The second speaker was Dr. Mohsen Javadi (University of Qom) who presented “Three Interpretations of Moral Goodness and Badness in Islamic Philosophy and Theology and Their footprints in the Principles of Islamic Jurisprudence.” This presentation covered the goodness and badness of actions from the perspectives of Muslim philosophers, the Ash‘arites, the Mu‘tazilites, and Shi‘is, examining their understandings of reason and the intellect. The Ash‘arite perspective of goodness and badness is considered a divine legislative one that relates moral properties to divine will, and is thus seen as a form of moral anti-realism. Dr. Javadi then described the approaches of the Mu‘tazilites and Shi‘is, which espouse cognitivist and objectivist theories, viewing goodness and badness as related to an act or trait. He also discussed the philosophical views of Ibn Sīnā (Avicenna) on goodness and badness, who understood these concepts through the public’s determination of good and bad. Dr. Javedi then explained the views of Ākhūnd Khurāsānī, a Shi‘i scholar who defended the Mu‘tazilite approach and viewed morality with respect to the differences in praised or blamed actions, as well as Muhaqiq Isfahani, who defended Ibn Sīnā’s understanding of moral goodness/badness and proposed a “socially and rational constructive” perspective of goodness/badness. Finally, Dr. Javedi concluded his presentation by discussing Ash‘arite and Shi‘i Uṣūlī views on the principles of jurisprudence (uṣūl al-fiqh), divine will, and morality.
Hisashi Obuchi (University of Freiburg), the day’s third speaker, presented “A Nominalist Approach to Goodness (ḥusn) and Badness (qubḥ): ʿAlāʾ al-Dīn al-Samarqandī’s (d. 1144?) Māturīdite Theology, Legal Theory, and Ethics.” He began by explaining the Māturīdī’s rationalist approach to good and bad, which is grounded in reason and often compared to the Mu‘tazilites’ approach. However, Obuchi argued against the dominant interpretations of al-Māturīdī’s understanding of good/bad, which are often realist or divine command theory interpretations regarding ḥusn and qubḥ. He then described the essential premises in Māturīdī theology (kalām) and examined the potential problems with these premises. Obuchi explained that, in this view, the attributes connected to actions are additional characteristics (ṣifāt iḍāfiyya), which are names given because of a link with things and that ḥusn is an additional name (ism iḍāfī) defined as that which is acceptable to human nature, reason, or revelation. Obuchi concluded his presentation by explaining that, for al-Samarqandī, values are not created by divine command, revelation (shar‘) motivates people, and the human disposition (ṭab‘) inclines people to perform an action which is then described as good/bad by others based on reason or their perception, thus goodness (ḥusn) does not truly exist.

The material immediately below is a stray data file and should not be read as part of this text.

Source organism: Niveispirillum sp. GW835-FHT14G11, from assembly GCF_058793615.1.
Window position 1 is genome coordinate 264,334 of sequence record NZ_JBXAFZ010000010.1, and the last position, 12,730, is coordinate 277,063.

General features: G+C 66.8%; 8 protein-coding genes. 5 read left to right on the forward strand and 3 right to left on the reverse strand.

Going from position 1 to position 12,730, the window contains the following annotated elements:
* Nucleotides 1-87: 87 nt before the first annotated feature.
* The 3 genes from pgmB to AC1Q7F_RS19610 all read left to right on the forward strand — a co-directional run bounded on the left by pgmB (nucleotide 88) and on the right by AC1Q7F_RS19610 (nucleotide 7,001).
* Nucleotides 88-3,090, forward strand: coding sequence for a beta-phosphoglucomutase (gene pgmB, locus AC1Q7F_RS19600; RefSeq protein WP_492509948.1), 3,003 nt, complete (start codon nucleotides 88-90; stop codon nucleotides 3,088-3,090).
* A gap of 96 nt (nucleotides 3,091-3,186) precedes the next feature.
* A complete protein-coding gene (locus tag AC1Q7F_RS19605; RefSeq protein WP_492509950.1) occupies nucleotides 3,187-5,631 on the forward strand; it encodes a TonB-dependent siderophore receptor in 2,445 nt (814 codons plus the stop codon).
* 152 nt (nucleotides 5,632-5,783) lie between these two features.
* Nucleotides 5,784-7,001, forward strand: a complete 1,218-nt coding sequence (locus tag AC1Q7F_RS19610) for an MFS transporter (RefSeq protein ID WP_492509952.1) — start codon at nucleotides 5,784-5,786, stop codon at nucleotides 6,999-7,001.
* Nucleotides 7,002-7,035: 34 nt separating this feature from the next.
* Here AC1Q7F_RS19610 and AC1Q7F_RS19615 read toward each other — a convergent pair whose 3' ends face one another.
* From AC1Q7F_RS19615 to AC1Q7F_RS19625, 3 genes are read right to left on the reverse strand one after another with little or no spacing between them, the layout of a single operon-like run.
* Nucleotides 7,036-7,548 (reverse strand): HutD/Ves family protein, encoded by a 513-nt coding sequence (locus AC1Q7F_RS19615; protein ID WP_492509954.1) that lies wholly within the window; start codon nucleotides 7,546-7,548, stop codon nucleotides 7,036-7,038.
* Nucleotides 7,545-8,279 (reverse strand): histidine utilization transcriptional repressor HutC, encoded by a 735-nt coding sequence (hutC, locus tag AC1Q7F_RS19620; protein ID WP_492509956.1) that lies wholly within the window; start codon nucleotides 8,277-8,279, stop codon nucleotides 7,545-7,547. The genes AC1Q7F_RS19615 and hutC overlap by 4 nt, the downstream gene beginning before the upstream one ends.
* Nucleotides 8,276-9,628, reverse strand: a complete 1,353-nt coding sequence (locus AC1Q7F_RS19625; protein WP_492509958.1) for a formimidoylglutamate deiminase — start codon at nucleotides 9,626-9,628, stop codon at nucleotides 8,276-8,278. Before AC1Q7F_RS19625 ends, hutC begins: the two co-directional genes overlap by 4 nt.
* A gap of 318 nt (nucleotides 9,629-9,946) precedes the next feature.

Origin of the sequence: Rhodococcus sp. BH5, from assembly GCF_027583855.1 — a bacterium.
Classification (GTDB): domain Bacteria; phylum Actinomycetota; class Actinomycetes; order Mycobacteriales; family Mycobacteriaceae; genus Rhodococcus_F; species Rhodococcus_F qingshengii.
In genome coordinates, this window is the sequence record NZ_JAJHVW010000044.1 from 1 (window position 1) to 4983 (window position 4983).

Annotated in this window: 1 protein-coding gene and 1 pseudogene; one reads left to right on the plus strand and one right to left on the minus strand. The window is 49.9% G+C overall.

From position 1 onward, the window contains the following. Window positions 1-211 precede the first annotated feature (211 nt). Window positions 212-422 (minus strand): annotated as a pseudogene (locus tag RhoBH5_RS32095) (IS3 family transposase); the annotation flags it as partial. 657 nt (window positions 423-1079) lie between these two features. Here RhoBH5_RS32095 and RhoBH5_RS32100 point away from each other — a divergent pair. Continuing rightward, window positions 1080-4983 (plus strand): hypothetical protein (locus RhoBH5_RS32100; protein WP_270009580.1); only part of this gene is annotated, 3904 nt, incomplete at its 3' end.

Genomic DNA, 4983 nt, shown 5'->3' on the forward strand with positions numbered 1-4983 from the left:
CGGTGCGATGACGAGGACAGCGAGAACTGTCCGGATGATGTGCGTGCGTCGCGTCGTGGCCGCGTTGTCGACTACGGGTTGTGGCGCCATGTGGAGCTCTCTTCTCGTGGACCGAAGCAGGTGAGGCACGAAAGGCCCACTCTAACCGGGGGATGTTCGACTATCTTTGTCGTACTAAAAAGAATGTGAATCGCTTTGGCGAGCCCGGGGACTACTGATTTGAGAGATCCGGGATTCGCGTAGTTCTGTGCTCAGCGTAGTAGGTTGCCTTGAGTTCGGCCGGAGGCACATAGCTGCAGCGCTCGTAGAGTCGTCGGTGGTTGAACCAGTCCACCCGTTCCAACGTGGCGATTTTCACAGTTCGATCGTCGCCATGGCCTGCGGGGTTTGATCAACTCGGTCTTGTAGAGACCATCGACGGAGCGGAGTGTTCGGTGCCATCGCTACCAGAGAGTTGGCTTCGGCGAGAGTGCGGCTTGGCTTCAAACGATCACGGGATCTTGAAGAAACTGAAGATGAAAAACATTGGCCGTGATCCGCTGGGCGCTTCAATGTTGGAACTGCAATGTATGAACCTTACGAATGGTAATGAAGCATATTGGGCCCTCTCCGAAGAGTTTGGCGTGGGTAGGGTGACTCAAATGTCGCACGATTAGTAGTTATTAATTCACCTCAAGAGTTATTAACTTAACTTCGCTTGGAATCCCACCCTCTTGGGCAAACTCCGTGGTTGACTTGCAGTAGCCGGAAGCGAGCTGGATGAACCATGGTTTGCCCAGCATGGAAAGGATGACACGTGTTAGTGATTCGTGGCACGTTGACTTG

The seminar’s final speaker Dr. Felicitas Opwis (Georgetown University) examined “The Scale of Justice in ʿAbd al-Jabbār’s Ethical and Legal Normativity.” Dr. Opwis described how the Mu‘tazilite Shafi‘i judge ʿAbd al-Jabbār saw goodness/badness and understood the relationship between the ethical and legal value of an act. She explained that his understanding was based on how he perceived divine justice, which extended not only to the relationship between God and an individual but also between individuals. ʿAbd al-Jabbār divided acts into neutral acts (mubāḥ) and acts with good/bad attributes, and evaluated acts based on where they deserve praise (madḥ) or blame (dhamm), also considering whether the action was voluntarily and purposefully performed. Dr. Opwis stated that ʿAbd al-Jabbār saw all of God’s actions as purposeful, good, and beneficial, and that human actions should mimic divine actions, only receiving praise and considered “good” when they are beneficial. She explained that this means that his understanding of ethics and the way in which he determines an act’s ethical status is a consequentialist one, where good acts receive praise and reward, and bad acts, which actively result in harm and have no benefit, receive blame and punishment. She also asserted that ʿAbd al-Jabbār’s classification of acts, based on the praise/blame criteria and harm/benefit consequence, was applied to acts of revelation and rational acts. Dr. Opwis then examined his classification of legal norms and legally good acts, which have consequentialist and deontic interpretations. In ʿAbd al-Jabbār’s normativity theory, she explained, humans are obliged to act in accordance with divine commands, and it is morally right to act, which aligns with his conception of moral good and derives from his understanding of divine justice, God’s acts, and God’s goodness. Dr. Opwis concluded by explaining that what adds to the act, its consequence, benefit, and harm is what determines an act’s ethical status, and that praise/blame are functions of benefit/reward or harm/punishment.
Besides the speakers listed above, the seminar was also attended by CILE’s faculty, Dr. Mutaz al-Khatib, Dr. Samer Rashwani, and Dr. Ray Jureidni.